Missed out on this year’s virtual Social for Safety Conference? Let’s get you some tips in this Government Social Media Chat, “Best #S4SCON Tips for #SocialGov Handling Crisis.” Welcome, and let’s get started with a recap on Question 1! What’s your best tip on deciphering whether a pic on social media might be real or fake? Here’s some expert advice:
Look for familiar landmarks; know the locales for which you cover. Are there visible timestamps? Try a reverse image search to see if frequently used with other disasters. #gsmchat— Marian Doucette (@iNeedArts) October 1, 2020
One way disaster pictures are often inaccurately used is by being taken out of context. The picture may be real, but they story behind it may not be. Here's a recent example #gsmchat #AlwaysAssumeSharksAreFake pic.twitter.com/myx6i1thwa— Jennifer Lazo (@Jdlazo) October 1, 2020
Great thoughts, socialgov! Comments this year in 2020 have been especially overwhelming. How do you effectively handle comment overload? Let’s share:
A2: This is exactly what @jlvanderkolk session at #S4SCON was about! She covered the most masterful ways to handle comments, including this advice: Turn frequent questions into new posts & FAQs. #GSMChat— Government Social Media (@GovernmentSM) October 1, 2020
A2: What I said at #S4SCON is that I take those posts home at night, so I can focus on my replies and not miss anything, once the daily grind has slowed. Sometimes I do this first thing in the morning, too. #gsmchat pic.twitter.com/OBQKFUS5Oe— ✨Jessica 🏠🧼😷 VanderKolk✨ (@jlvanderkolk) October 1, 2020
A2: I will add also that you can set up an auto response message in Facebook when people send you a direct message. Use it to tell people when you are not monitoring. Again, you are not a machine. You need to recharge yourself as needed. #gsmchat https://t.co/raGoqQrkQz— Mark Van Baale (@markvanbaale) October 1, 2020
A2. Using volunteers to monitor comments and have them send up anything questionable could be helpful. #gsmchat— Sarah Gamblin-Luig (@CommsDom) October 1, 2020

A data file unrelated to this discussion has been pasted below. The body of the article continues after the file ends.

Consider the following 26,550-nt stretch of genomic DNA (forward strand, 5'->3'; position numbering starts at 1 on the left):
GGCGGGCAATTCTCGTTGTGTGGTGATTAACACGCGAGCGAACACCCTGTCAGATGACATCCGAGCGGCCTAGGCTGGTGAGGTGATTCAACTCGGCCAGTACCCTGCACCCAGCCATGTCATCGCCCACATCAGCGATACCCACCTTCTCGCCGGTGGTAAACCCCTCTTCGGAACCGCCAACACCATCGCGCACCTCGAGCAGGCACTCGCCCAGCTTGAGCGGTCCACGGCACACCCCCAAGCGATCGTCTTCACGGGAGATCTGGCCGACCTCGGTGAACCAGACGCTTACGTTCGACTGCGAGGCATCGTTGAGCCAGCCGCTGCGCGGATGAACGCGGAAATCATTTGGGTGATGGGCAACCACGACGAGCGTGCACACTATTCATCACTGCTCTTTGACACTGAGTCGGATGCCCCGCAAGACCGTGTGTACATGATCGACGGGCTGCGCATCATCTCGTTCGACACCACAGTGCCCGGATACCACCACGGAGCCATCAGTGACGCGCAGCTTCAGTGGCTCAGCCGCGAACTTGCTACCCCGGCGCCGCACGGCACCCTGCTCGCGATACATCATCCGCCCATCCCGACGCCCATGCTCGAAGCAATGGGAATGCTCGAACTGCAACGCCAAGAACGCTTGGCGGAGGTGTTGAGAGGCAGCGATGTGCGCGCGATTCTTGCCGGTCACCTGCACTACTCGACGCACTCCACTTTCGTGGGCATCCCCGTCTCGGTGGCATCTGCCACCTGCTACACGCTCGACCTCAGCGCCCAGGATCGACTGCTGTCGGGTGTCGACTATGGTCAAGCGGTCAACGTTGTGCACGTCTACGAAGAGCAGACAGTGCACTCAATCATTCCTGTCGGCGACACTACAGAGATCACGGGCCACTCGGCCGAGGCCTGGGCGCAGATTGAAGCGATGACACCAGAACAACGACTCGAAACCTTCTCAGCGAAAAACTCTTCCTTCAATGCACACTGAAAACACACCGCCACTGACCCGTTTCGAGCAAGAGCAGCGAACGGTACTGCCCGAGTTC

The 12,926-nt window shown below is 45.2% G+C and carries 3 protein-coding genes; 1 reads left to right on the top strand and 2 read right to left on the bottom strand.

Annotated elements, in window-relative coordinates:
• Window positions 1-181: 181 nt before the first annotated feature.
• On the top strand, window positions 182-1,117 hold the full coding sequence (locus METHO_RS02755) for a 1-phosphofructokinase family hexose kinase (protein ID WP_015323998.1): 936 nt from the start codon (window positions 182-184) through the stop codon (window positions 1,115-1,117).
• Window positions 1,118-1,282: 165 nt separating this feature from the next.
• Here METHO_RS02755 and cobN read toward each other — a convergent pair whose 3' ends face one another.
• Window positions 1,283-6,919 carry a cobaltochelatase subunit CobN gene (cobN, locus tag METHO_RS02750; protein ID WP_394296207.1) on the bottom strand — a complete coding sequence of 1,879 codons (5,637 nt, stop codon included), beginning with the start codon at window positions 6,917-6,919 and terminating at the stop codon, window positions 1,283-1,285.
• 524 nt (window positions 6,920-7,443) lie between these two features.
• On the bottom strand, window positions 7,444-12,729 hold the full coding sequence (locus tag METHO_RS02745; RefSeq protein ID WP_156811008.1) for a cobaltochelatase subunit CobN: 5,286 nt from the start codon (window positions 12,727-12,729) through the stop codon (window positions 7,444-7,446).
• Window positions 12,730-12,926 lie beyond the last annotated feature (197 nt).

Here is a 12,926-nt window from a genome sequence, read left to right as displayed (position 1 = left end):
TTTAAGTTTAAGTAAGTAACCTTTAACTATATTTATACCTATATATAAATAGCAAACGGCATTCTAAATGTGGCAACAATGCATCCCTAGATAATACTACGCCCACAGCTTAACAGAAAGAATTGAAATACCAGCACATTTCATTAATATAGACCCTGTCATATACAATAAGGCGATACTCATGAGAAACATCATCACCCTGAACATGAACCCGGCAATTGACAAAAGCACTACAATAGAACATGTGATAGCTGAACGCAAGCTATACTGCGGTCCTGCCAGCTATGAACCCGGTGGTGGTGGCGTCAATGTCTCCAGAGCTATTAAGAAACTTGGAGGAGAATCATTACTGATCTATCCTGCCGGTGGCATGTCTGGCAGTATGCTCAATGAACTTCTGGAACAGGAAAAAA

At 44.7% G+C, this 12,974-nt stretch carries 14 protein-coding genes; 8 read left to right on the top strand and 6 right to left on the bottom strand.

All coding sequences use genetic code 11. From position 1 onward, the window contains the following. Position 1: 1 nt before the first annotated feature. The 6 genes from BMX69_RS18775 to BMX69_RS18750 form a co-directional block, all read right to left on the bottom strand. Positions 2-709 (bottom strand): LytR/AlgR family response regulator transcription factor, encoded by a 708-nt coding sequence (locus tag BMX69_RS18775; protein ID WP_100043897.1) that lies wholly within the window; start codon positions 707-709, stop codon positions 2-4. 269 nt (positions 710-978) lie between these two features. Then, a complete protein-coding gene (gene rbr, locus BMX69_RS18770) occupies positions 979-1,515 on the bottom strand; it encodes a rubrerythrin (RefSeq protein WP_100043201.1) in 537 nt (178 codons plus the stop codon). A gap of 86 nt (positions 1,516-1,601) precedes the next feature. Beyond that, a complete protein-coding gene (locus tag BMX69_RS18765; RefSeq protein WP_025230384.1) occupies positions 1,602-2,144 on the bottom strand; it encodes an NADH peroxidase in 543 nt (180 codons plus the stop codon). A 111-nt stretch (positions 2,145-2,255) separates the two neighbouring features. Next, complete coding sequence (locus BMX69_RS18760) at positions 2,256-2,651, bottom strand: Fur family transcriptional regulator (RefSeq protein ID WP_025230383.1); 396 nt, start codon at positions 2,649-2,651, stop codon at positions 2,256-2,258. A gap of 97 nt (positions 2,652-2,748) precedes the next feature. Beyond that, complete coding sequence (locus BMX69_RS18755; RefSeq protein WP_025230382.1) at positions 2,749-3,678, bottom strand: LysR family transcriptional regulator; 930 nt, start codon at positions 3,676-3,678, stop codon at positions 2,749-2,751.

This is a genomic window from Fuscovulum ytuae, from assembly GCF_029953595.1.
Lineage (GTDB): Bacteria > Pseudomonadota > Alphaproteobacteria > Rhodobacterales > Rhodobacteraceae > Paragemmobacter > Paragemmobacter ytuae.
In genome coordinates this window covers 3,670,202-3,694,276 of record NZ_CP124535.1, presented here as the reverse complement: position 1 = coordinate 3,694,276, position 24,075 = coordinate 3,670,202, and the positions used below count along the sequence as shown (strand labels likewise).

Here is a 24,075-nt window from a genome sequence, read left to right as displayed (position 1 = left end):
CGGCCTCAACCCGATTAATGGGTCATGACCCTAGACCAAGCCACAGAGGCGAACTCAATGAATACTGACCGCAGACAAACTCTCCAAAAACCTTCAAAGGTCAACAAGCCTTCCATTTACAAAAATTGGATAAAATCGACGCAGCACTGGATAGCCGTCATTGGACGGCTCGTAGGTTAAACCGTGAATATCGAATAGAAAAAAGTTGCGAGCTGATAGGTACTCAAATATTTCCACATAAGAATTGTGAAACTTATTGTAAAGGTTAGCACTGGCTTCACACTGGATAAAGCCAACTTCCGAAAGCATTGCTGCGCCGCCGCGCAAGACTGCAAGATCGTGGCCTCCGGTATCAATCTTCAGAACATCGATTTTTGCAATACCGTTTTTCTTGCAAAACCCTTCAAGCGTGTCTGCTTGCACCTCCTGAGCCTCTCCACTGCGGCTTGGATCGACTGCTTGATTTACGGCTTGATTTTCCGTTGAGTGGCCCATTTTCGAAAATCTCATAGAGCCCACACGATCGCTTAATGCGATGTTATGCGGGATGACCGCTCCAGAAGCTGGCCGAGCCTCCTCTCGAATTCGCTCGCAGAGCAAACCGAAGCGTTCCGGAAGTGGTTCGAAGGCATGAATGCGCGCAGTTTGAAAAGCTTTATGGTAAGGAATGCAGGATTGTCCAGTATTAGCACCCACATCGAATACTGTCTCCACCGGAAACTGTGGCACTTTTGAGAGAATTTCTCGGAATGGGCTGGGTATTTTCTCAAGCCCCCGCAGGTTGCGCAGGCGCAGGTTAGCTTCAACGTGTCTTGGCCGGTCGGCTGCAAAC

The pandemic has forced so many communicators to adapt, pivot and adapt some more this year. What’s your biggest tip you’d include in your pandemic playbook?
What do your peers say? Managing your self-care, dealing with information fatigue & finding unique ways to get your messaging across are key aspects of their playbooks.
A3. Follow UN sustainable development goals - don't be content poor, write for platform, borrow content from colleagues, energize content, have infrastructure in place & talk to your community. #gsmchat— Marian Doucette (@iNeedArts) October 1, 2020
A3: Whether you're using infographics, creative pics, or graphics, your content has to be top notch and eye catching to break through the noise and oversaturation of information out there. #gsmchat— Deputy Chief Chris Hsiung (@chMtnViewPD) October 1, 2020
A3: Information Fatigue. There's a fine line between good communication and a deluge. Not everything should have equal weight when so much information is coming and going daily. #gsmchat— Shane (@savanapridi) October 1, 2020
A3: Take a lot of deep breaths. Check your posture and unclench your jaw. Make sure you have your people who can hear you vent, because we can only take so much negativity from staff and the public, while having to be kind and professional in return. #gsmchat pic.twitter.com/wIvcQF8BrQ— ✨Jessica 🏠🧼😷 VanderKolk✨ (@jlvanderkolk) October 1, 2020
Speaking of self-care, what’s your best social self-care practices? Here’s what your peers want you to know:
A4. Realize that you can't do it all. Go easy on yourself; sometimes good enough is really good enough! It doesn't have to be perfect. Also, try to set boundaries; you can't always do the "yes!" And breathe! #GSMChat— Marian Doucette (@iNeedArts) October 1, 2020
Deputy Chief Chris Hsiung with the Mountain View Police Department closed out the Social for Safety Conference with thoughts on why we do what we do, how we can support each other & how to be strong, be resilient and adaptable. Being there for each other is crucial, especially now. We asked the community to tag a peer & offer some words of encouragement. Thank you all!
We appreciate the socialgov community supporting each other, sharing tips & helpful resources! For a full recap of the October 1, 2020, Government Social Media Chat, you can read through the whole chat on Wakelet.
Government Social Media Chat is your chance to get advice and ideas from your government social media peers across the U.S. We e-meet on Twitter bi-weekly to unpack social media issues specific to the socialgov community, share thoughts through guided questions and destress together. Search “#GSMChat” on Twitter every other Thursday to join in.
Best communicate with the public you serve by becoming a part of the free Government Social Media network — only available to full/part-time employees of government or educational institutions. Get access to socialgov-specific resources, like the COVID-19 SocialGov Hub group, and other organized content. Virtually collaborate with each other, share advice, get input, tips & more by joining the Government Social Media network today.